Saturday, November 19, 2016

Anchoring the Dawntreader

Following days at the Prevost repair facility in Jacksonville, FL, Tim twice turned the Dawntreader south to Florida's Space Coast.  One of the Dawntreader's airbags was leaking.  We thought the mechanics had fixed it, but during our 2-hour drive to Titusville, Tim noticed it still wasn't holding air so back to Jacksonville we went.  There we loitered another day and at its conclusion, the mechanics told us they'd tried everything.  I think they were as vexed as we were.  To test their work, we spent the night in the parking lot.  Low and behold, the next morning the airbag was still full of air, allowing us to continue our interrupted journey back to Titusville. 

Kennedy Space Center

Florida's Space Coast encompasses the region around the Kennedy Space Center and includes the Atlantic coastal towns of Titusville, Port Canaveral, Cocoa Beach and Melbourne.

Phil and Joanne, friends of ours, had kindly offered to let us stay in Titusville at their members-only RV resort, The Great Outdoors.  There they own--and pay property taxes on--a 40 by 80-foot concrete pad.  

The resort with its golf course, fishing pond and an array of tennis, shuffleboard and bocce ball courts was beautiful nestled as it was between two swampy nature preserves.  We enjoyed walking through its neighborhoods for the gated community included not only campsites but also lavish homes with RV ports, large garages big enough to house a long, tall RV.  It was all very impressive, but we agreed that we are still infatuated with life on the road.  We're not ready to anchor the Dawntreader to a particular spot; there are yet so many places in the U.S. and Canada that we'd like to see.

Last Sunday while we were marooned in Jacksonville, we attended services at the Episcopal St. John's Cathedral.  Its first services were conducted by The Rev. R.A. Henderson, a missionary priest from St. Augustine, in 1820.  The church's structures have twice been burned, the first time during the Civil War when federal troops torched the sanctuary in 1863.  Then on May 3, 1901, the church sanctuary, the parish hall and the rectory were destroyed by The Great Fire of Jacksonville, a conflagration that devastated much of the city.  

Now the stone cathedral is anchored firmly atop Billy Goat Hill in the middle of Market Street, the city's high ground above St. John's River.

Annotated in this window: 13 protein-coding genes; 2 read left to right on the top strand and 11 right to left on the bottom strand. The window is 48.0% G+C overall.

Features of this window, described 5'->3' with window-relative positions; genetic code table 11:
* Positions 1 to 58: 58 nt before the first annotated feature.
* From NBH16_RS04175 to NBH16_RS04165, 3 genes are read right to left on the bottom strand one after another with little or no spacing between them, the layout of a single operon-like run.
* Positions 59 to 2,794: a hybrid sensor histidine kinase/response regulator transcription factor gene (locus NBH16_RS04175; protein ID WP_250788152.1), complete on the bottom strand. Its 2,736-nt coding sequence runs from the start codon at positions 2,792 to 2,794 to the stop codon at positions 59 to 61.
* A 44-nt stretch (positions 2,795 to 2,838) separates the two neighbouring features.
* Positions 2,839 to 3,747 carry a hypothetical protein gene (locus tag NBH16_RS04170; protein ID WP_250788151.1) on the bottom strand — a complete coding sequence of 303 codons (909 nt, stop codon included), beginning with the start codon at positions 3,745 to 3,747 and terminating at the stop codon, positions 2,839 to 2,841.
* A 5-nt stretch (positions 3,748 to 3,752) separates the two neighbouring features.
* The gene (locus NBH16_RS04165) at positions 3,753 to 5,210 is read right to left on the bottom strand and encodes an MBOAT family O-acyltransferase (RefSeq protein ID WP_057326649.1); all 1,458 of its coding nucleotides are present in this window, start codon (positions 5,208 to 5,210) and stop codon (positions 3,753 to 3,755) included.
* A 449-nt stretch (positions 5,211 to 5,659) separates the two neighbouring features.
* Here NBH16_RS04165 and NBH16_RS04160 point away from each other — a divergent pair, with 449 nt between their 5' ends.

For me, meeting with fellow believers is a way to grow in faith and trust in Jesus Christ.  Searching out a church to attend while we've been traveling has given me an anchor to hold firm in the faith.  A favorite hymn of mine is "It Is Well With My Soul."  The story of its composer, Horatio Spafford, rivals that of the biblical Job.  A wealthy lawyer in Chicago, Spafford and his wife watched helplessly as their young son languished and died.  Then the 1871 Great Fire of Chicago swept away most of his real estate investments.  Two years after that he was asked by Dwight L. Moody to accompany him on an evangelistic tour of England.  Spafford sent his wife and daughters ahead of him on a ship that collided with another.  All four of his daughters drowned; only his wife survived.  It was while he was aboard ship on his way to comfort his grieving wife, he penned the words to this hymn.
When peace, like a river, attendeth my way,
When sorrows like sea billows roll;
Whatever my lot, Thou hast taught me to say,
It is well, it is well with my soul

The frustrations Tim and I experienced with the Dawntreader's repairs this week cannot compare to the difficult trials of Spafford's life, but the same Lord offers each of us an anchor that holds.
It is well, (it is well),
With my soul, (with my soul).
It is well, it is well with my soul. 

Friday, November 11, 2016

The Ins and Outs of Washington, D.C.

After this year's rancorous presidential campaign, it's over.  "Thank God!," many are saying!  Whether your candidate won or not, it's time to look past those loyalties to the common goal of  strengthening our democracy.  It's time to work together to build a future that is brighter for all Americans.

Just like the Obamas, it's also time for many Washingtonians to look for another residence.  The District of Columbia and its surrounding suburbs are a transitory location.  Over the 14 years we lived here, we had many friends move in and out of the area.  It was difficult to say goodbye to these intimates with whom we'd shared life.  Still, we've been fortunate that with our current lifestyle, we've been able to rekindle some of those friendships as we've traveled the country.

This week Tim and I moved back to D.C. temporarily.  Rather than go through the hassle of finding a new healthcare network, we kept our doctors here. Over the past four days and between the two of us, we've had 11 medical encounters with doctors, dentists, imaging centers and my audiologist.

The historic domed Billings Hospital at Johns Hopkins Medical Center

In spite of the good health we both enjoy, I must confess--most of those appointments were mine.  Due to my progressive hearing loss, I've decided it's time to have a second cochlear implant.  I've scheduled this surgery for next March at Johns Hopkins Medical Center in Baltimore.

There are few campgrounds in the D.C. area, but we found a fine one in College Park, MD just northeast of the district.  Cherry Hill Park has full hookups, pull-thru sites and spacious campsites.